Ames Forester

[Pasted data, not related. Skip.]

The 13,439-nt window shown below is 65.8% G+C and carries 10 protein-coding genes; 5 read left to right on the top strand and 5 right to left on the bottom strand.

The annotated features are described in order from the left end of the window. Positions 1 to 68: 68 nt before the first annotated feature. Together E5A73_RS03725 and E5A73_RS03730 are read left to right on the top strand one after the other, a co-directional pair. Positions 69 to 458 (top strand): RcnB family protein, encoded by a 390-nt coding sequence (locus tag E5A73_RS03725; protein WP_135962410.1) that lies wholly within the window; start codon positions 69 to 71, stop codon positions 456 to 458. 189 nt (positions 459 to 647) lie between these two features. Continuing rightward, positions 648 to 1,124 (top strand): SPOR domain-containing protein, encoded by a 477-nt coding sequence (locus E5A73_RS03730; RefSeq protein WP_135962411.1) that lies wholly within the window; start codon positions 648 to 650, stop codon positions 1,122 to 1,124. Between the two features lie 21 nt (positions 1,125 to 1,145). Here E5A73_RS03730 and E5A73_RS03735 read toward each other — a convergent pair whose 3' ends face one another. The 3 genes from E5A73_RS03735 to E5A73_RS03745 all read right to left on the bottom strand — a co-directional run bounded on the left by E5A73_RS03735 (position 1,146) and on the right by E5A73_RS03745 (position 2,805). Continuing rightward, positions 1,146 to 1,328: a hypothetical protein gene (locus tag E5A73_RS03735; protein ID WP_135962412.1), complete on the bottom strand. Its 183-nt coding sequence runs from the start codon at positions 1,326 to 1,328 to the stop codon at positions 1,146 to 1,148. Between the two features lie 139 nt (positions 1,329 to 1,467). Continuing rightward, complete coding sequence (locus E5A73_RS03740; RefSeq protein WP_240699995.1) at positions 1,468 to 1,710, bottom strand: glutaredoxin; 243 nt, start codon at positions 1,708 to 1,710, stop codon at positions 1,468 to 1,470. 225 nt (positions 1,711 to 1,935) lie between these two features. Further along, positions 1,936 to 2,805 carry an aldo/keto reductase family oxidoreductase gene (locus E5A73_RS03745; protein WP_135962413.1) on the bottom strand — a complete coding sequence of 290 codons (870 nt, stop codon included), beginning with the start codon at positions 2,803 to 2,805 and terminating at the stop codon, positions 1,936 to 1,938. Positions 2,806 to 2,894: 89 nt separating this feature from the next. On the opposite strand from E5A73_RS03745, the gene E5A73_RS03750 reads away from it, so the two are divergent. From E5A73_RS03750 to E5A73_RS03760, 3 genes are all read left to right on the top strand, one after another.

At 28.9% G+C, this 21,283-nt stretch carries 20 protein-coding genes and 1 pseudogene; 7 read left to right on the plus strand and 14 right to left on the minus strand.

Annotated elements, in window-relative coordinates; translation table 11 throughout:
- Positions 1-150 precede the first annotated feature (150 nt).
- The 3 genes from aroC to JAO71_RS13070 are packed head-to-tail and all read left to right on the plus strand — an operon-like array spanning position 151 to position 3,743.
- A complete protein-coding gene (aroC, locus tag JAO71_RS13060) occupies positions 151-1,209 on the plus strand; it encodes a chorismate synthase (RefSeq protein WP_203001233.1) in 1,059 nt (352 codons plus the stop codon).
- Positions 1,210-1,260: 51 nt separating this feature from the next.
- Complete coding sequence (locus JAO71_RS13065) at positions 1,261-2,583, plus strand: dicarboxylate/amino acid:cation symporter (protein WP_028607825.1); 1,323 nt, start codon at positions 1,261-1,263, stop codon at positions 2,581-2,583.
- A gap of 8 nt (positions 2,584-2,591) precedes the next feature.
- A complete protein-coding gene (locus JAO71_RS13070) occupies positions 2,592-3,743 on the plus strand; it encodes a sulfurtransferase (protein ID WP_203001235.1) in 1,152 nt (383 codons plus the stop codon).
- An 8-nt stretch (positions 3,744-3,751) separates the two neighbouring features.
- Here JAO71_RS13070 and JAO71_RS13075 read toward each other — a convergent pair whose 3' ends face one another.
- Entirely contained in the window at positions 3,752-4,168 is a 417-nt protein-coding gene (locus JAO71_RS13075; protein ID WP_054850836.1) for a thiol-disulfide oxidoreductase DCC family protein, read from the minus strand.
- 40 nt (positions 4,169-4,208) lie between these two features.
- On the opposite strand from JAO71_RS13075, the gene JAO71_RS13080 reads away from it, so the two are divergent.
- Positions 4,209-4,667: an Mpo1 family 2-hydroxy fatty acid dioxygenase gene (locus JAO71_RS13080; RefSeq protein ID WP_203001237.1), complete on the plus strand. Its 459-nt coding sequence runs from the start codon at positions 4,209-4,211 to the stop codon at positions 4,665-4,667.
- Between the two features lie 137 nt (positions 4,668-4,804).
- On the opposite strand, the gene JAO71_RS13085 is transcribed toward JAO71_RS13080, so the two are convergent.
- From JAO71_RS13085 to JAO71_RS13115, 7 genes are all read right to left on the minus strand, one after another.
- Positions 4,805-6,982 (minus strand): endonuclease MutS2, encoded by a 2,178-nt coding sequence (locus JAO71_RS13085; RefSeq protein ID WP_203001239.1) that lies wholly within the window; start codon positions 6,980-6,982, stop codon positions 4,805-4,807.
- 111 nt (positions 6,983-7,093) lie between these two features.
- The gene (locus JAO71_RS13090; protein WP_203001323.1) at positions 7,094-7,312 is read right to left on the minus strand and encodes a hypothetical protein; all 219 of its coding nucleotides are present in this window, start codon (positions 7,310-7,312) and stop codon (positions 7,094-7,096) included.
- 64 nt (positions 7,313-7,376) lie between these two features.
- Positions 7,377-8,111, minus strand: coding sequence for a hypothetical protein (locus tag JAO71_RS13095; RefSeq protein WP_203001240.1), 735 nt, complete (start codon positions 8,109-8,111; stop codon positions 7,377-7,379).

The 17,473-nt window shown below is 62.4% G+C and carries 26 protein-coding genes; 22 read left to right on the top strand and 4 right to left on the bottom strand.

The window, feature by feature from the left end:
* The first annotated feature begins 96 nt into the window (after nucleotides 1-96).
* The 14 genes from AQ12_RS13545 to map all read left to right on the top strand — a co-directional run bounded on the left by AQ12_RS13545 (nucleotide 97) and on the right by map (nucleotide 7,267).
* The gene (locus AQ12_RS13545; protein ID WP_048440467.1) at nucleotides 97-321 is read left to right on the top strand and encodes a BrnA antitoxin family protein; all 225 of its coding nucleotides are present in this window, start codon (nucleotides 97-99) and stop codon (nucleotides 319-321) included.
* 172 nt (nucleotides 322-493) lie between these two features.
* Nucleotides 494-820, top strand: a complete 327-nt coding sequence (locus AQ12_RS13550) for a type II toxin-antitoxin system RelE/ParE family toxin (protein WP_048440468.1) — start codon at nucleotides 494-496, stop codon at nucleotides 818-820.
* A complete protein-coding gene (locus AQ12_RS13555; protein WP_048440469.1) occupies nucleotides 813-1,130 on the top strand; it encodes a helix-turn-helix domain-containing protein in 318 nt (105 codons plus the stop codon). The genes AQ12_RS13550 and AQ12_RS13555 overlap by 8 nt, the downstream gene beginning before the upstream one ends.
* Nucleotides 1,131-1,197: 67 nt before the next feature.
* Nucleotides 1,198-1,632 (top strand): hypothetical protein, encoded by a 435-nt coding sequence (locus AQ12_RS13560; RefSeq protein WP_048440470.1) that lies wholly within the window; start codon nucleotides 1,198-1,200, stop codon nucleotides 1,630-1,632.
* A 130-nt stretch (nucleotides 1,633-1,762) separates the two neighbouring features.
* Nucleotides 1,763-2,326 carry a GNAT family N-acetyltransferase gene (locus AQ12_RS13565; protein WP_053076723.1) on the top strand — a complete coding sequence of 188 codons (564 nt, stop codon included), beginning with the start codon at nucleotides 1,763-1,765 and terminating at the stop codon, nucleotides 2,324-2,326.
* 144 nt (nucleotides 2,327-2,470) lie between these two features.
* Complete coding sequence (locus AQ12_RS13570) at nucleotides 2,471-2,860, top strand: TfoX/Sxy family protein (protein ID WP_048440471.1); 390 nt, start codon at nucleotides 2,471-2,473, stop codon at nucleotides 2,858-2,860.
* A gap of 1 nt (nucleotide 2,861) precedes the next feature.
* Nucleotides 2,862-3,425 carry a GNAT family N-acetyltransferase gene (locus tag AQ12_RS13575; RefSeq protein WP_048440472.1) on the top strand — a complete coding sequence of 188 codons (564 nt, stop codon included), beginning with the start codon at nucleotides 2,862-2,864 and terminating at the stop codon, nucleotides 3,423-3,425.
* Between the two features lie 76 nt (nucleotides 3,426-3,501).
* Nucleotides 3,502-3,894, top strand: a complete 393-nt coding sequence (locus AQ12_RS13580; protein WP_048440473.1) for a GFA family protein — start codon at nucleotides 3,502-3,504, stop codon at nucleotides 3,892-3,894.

Probably no period in the history of the country has created a greater demand for range research than the last decade. The acute economic situation since 1930, aided and abetted by drought, has caused many a stockman to look for the help which research results might afford. The efforts of Federal and State agencies to alleviate the situation has called for a vast amount of information which research techniques aided in collecting and research results facilitated in interpreting. The best indication of the part research may play in the solution of range problems lies in consideration, first, of the nature and scope of these problems, and second, of the gains in improved range conditi6ns and the possibilities revealed for further improvement where research has already been developed and applied.



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